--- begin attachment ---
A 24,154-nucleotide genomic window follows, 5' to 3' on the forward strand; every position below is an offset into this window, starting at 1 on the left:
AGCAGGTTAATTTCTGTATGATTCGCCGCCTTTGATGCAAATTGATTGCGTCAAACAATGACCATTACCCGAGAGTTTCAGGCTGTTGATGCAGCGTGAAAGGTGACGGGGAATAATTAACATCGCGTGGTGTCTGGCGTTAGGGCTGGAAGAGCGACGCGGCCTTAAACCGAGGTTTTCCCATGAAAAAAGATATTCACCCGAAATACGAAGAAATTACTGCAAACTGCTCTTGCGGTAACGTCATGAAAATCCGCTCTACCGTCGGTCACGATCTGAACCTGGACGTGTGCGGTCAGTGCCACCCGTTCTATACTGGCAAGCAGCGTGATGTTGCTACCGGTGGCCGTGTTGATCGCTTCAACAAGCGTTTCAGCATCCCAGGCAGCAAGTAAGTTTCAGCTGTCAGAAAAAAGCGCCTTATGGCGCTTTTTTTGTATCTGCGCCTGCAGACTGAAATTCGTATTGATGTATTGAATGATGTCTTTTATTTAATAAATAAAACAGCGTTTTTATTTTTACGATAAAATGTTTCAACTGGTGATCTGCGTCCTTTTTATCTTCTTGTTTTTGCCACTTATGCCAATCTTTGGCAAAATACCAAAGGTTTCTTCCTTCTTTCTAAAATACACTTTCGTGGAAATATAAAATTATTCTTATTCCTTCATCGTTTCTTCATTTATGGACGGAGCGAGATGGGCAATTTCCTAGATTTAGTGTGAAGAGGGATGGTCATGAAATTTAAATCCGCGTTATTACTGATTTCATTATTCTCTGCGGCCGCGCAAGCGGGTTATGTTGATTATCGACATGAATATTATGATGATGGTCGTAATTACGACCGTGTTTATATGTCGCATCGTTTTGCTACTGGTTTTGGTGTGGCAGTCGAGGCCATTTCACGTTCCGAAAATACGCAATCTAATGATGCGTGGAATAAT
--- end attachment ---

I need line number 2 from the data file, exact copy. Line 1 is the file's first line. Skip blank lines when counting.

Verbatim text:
AGCAGGTTAATTTCTGTATGATTCGCCGCCTTTGATGCAAATTGATTGCGTCAAACAATGACCATTACCCGAGAGTTTCAGGCTGTTGATGCAGCGTGAAAGGTGACGGGGAATAATTAACATCGCGTGGTGTCTGGCGTTAGGGCTGGAAGAGCGACGCGGCCTTAAACCGAGGTTTTCCCATGAAAAAAGATATTCACCCGAAATACGAAGAAATTACTGCAAACTGCTCTTGCGGTAACGTCATGAAAATCCGCTCTACCGTCGGTCACGATCTGAACCTGGACGTGTGCGGTCAGTGCCACCCGTTCTATACTGGCAAGCAGCGTGATGTTGCTACCGGTGGCCGTGTTGATCGCTTCAACAAGCGTTTCAGCATCCCAGGCAGCAAGTAAGTTTCAGCTGTCAGAAAAAAGCGCCTTATGGCGCTTTTTTTGTATCTGCGCCTGCAGACTGAAATTCGTATTGATGTATTGAATGATGTCTTTTATTTAATAAATAAAACAGCGTTTTTATTTTTACGATAAAATGTTTCAACTGGTGATCTGCGTCCTTTTTATCTTCTTGTTTTTGCCACTTATGCCAATCTTTGGCAAAATACCAAAGGTTTCTTCCTTCTTTCTAAAATACACTTTCGTGGAAATATAAAATTATTCTTATTCCTTCATCGTTTCTTCATTTATGGACGGAGCGAGATGGGCAATTTCCTAGATTTAGTGTGAAGAGGGATGGTCATGAAATTTAAATCCGCGTTATTACTGATTTCATTATTCTCTGCGGCCGCGCAAGCGGGTTATGTTGATTATCGACATGAATATTATGATGATGGTCGTAATTACGACCGTGTTTATATGTCGCATCGTTTTGCTACTGGTTTTGGTGTGGCAGTCGAGGCCATTTCACGTTCCGAAAATACGCAATCTAATGATGCGTGGAATAAT